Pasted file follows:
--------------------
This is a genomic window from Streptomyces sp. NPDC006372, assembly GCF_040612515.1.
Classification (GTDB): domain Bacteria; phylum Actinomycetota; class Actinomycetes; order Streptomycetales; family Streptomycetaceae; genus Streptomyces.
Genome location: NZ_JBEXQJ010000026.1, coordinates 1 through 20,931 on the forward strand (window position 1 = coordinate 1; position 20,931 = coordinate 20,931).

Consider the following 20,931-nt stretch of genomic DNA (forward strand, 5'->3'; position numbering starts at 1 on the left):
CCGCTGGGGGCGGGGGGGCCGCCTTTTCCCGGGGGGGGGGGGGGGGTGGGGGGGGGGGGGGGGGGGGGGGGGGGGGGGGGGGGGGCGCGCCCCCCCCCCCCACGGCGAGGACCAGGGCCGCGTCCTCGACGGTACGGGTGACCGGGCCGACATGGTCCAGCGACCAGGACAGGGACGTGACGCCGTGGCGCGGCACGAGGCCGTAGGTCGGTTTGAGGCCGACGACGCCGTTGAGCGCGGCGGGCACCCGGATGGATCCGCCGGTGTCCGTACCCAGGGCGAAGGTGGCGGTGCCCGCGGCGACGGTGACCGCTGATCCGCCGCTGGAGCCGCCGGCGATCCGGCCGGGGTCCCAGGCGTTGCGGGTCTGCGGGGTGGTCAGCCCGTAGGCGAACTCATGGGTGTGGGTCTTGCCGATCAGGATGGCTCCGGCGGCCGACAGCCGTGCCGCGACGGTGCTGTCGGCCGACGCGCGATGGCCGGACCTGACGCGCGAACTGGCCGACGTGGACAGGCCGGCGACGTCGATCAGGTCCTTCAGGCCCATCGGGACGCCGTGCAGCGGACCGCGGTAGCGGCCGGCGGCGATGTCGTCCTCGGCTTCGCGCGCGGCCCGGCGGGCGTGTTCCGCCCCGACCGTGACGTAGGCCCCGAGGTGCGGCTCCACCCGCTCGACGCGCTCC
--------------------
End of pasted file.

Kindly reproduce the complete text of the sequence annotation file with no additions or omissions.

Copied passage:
This is a genomic window from Streptomyces sp. NPDC006372, assembly GCF_040612515.1.
Classification (GTDB): domain Bacteria; phylum Actinomycetota; class Actinomycetes; order Streptomycetales; family Streptomycetaceae; genus Streptomyces.
Genome location: NZ_JBEXQJ010000026.1, coordinates 1 through 20,931 on the forward strand (window position 1 = coordinate 1; position 20,931 = coordinate 20,931).

Consider the following 20,931-nt stretch of genomic DNA (forward strand, 5'->3'; position numbering starts at 1 on the left):
CCGCTGGGGGCGGGGGGGCCGCCTTTTCCCGGGGGGGGGGGGGGGGTGGGGGGGGGGGGGGGGGGGGGGGGGGGGGGGGGGGGGGCGCGCCCCCCCCCCCCACGGCGAGGACCAGGGCCGCGTCCTCGACGGTACGGGTGACCGGGCCGACATGGTCCAGCGACCAGGACAGGGACGTGACGCCGTGGCGCGGCACGAGGCCGTAGGTCGGTTTGAGGCCGACGACGCCGTTGAGCGCGGCGGGCACCCGGATGGATCCGCCGGTGTCCGTACCCAGGGCGAAGGTGGCGGTGCCCGCGGCGACGGTGACCGCTGATCCGCCGCTGGAGCCGCCGGCGATCCGGCCGGGGTCCCAGGCGTTGCGGGTCTGCGGGGTGGTCAGCCCGTAGGCGAACTCATGGGTGTGGGTCTTGCCGATCAGGATGGCTCCGGCGGCCGACAGCCGTGCCGCGACGGTGCTGTCGGCCGACGCGCGATGGCCGGACCTGACGCGCGAACTGGCCGACGTGGACAGGCCGGCGACGTCGATCAGGTCCTTCAGGCCCATCGGGACGCCGTGCAGCGGACCGCGGTAGCGGCCGGCGGCGATGTCGTCCTCGGCTTCGCGCGCGGCCCGGCGGGCGTGTTCCGCCCCGACCGTGACGTAGGCCCCGAGGTGCGGCTCCACCCGCTCGACGCGCTCC